Title: The Accidental Highwayman
Author: Ben Tripp
Rating: ★ 1/2
Synopsis: In eighteenth-century England, young Christopher “Kit” Bristol is the unwitting servant of notorious highwayman Whistling Jack. One dark night, Kit finds his master bleeding from a mortal wound, dons the man’s riding cloak to seek help, and changes the course of his life forever. Mistaken for Whistling Jack and on the run from redcoats, Kit is catapulted into a world of magic and wonders he thought the stuff of fairy tales. Bound by magical law, Kit takes up his master’s quest to rescue a rebellious fairy princess from an arranged marriage to King George III of England. But his task is not an easy one, for Kit must contend with the feisty Princess Morgana, gobling attacks, and a magical map that portends his destiny: as a hanged man upon the gallows….
Huge thank you to Raincoast for this finished copy!
I wanted to love this book so badly. I love stories of highwaymen, swashbuckling, and being a servant who dons a hero’s mantle. However, a lot of this book just didn’t work for me personally.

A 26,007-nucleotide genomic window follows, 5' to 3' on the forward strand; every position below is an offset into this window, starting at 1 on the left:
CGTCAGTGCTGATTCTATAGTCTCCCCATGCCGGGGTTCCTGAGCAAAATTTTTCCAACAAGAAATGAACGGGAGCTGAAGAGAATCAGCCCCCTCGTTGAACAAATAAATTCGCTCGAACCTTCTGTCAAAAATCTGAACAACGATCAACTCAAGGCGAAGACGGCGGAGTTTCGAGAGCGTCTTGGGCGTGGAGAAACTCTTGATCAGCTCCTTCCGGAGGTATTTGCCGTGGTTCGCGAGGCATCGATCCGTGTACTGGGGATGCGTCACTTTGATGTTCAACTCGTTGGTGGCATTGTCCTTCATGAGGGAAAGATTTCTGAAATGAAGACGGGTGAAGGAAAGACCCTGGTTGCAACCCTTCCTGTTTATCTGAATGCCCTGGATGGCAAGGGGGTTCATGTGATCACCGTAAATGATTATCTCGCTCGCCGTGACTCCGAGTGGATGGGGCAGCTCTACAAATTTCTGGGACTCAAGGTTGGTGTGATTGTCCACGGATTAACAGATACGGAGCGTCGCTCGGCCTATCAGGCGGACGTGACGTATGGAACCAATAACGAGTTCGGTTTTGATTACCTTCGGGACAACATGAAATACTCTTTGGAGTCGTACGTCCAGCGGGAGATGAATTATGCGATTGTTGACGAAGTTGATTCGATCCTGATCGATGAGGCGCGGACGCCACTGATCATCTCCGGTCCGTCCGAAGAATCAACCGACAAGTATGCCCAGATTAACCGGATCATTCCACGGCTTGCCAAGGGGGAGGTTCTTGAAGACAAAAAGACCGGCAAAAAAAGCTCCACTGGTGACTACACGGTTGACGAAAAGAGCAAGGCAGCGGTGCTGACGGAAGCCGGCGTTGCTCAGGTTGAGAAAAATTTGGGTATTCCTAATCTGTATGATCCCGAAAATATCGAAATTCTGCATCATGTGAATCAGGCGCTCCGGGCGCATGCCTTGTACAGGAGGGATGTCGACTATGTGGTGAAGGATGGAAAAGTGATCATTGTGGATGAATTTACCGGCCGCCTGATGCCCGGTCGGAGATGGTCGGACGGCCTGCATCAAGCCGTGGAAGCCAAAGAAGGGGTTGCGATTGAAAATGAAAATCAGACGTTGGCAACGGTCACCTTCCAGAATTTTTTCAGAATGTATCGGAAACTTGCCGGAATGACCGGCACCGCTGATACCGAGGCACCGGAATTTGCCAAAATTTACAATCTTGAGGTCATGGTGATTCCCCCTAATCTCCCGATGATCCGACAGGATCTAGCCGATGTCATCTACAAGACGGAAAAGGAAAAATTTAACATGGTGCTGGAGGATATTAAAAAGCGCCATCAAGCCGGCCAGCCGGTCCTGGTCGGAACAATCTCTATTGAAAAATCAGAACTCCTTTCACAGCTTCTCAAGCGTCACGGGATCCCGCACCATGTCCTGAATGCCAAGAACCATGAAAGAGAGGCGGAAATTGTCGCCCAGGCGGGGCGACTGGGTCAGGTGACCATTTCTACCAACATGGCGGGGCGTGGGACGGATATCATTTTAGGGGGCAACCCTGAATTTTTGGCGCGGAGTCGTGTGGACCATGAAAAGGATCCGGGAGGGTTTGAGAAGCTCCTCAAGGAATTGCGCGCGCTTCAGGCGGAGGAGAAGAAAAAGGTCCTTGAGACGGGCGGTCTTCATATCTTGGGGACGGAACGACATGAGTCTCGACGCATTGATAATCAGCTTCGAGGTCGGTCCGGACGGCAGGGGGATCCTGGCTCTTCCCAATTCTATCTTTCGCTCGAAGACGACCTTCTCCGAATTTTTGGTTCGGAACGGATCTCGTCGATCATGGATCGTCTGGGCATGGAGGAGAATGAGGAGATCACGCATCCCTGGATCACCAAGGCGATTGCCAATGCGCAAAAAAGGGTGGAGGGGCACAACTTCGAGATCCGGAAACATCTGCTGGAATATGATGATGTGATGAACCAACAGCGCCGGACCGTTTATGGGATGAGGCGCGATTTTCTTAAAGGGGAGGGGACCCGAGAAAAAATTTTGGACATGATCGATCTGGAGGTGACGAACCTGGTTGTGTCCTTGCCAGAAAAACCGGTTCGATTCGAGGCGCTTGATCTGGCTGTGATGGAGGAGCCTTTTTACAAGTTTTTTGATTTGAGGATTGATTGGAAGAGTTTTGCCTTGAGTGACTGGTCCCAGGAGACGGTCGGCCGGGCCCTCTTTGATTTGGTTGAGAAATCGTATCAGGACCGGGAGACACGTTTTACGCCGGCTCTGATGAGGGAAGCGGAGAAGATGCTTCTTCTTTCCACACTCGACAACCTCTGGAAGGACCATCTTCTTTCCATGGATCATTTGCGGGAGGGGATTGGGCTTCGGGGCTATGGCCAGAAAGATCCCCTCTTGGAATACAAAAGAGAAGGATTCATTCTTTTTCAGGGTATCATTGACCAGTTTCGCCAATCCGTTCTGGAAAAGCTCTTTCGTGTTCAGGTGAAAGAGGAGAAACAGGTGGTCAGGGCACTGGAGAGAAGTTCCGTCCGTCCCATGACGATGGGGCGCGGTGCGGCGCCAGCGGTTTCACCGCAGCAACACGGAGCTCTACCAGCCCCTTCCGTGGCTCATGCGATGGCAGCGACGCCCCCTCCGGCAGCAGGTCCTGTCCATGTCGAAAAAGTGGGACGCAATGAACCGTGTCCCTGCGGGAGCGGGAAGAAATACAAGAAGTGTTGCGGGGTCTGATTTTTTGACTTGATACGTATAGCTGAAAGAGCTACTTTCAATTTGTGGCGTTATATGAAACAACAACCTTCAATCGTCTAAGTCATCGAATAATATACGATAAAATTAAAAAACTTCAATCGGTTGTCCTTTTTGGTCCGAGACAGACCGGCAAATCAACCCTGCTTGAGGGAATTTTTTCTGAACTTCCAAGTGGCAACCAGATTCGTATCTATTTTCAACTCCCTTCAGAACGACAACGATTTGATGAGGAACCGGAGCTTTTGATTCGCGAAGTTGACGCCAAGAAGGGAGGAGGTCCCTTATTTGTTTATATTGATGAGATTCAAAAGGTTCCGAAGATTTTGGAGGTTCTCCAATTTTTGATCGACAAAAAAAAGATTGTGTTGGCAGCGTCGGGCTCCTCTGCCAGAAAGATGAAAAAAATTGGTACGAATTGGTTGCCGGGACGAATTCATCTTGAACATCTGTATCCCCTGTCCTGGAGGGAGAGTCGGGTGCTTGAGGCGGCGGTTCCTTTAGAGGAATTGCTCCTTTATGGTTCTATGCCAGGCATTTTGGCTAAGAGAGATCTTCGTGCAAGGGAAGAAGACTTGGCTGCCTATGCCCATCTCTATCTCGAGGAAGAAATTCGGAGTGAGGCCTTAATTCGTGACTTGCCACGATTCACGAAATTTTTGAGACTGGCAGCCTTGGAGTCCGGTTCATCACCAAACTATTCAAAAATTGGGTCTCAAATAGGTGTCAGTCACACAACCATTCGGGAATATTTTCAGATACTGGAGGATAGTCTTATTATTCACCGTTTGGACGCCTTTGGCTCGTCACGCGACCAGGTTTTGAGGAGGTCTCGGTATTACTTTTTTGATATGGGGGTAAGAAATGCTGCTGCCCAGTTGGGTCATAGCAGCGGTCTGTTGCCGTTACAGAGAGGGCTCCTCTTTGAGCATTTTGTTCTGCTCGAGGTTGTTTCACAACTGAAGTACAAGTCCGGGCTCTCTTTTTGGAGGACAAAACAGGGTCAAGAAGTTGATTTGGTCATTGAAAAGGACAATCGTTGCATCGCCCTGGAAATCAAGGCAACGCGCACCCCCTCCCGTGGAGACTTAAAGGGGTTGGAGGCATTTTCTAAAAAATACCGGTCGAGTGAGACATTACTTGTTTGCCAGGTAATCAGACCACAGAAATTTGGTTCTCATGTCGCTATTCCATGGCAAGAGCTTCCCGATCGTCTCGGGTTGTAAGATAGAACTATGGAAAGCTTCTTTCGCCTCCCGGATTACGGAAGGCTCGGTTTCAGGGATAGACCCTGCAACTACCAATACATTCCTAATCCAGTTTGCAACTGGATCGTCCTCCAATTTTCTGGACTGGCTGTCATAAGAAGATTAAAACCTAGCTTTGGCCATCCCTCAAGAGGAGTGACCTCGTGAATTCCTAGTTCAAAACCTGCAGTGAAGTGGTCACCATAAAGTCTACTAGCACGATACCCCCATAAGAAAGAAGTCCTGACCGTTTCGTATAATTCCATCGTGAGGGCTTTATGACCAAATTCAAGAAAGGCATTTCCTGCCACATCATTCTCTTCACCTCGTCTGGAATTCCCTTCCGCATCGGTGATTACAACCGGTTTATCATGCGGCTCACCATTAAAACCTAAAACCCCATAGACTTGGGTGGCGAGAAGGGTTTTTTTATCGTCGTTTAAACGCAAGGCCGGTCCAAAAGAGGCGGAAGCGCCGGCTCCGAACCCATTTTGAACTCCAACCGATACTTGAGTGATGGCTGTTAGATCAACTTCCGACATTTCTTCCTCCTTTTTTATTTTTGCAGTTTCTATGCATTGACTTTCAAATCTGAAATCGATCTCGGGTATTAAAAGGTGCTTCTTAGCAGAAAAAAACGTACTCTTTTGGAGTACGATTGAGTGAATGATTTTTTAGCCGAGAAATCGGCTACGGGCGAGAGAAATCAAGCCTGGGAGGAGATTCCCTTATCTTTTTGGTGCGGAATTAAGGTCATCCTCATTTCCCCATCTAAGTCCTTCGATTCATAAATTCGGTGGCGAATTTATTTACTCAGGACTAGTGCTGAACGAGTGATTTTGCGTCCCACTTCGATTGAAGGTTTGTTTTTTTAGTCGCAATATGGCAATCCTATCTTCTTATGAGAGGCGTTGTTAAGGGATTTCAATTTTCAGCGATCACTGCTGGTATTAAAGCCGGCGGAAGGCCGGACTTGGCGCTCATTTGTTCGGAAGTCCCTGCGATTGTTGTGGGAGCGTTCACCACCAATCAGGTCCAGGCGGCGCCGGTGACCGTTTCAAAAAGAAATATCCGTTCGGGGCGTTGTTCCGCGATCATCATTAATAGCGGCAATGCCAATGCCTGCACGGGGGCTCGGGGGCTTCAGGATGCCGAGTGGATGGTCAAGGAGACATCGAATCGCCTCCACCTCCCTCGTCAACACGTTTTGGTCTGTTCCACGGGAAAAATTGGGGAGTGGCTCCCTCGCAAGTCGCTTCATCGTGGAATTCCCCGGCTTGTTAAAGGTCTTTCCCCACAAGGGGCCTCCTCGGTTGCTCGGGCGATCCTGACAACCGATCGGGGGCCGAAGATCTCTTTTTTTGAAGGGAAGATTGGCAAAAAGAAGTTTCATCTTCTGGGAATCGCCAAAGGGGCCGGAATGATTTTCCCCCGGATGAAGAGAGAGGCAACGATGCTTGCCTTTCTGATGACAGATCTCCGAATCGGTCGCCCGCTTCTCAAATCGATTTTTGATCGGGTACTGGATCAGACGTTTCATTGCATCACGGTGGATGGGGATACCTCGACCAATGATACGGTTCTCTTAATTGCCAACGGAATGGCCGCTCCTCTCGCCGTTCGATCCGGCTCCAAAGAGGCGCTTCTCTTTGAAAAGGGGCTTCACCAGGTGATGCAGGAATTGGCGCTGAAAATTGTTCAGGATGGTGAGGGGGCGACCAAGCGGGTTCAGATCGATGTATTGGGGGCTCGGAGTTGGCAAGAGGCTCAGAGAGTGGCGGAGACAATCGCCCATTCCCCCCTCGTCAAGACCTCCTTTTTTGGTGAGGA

Frankly, for all those things I mentioned above, this book is very dull. More problematic is the fact that the language feels almost too challenging for the audience is it being geared towards. Tripp borrow’s Pratchett’s signature, using footnotes to convey more pieces of the story while also using it to define words being used and its context, but even that feels very bogged down and boring. The footnotes are not interesting to read at all, and while I enjoyed the additional words I could add to my vocabulary, it added nothing to the story for me on a whole.
The Accidental Highwayman is also bogged down by the story’s romance. The romance is boring. Boring, boring, boring. It’s also so cliched and uninspired and if I’m being frank, I kind of found it a little on the suffoicating side. Everyone in the story outside of Kit feels too one-dimensial (the women, omg the women are painful), and there’s too much info-dumping at times to keep the story interesting. If anything, the story parts are bogged down by so much unnecessary information that it made me cry “get on with it!”
If I am saying that, there’s a problem.
For a middle grade swashbuckling adventure, there is way better out there. If you don’t mind being bogged down by tons of information or the flat characters, you could find some enjoyment here. While the adventure had it’s moments, they felt few and far between, making The Accidental Highwayman a tough book to recommend in the end.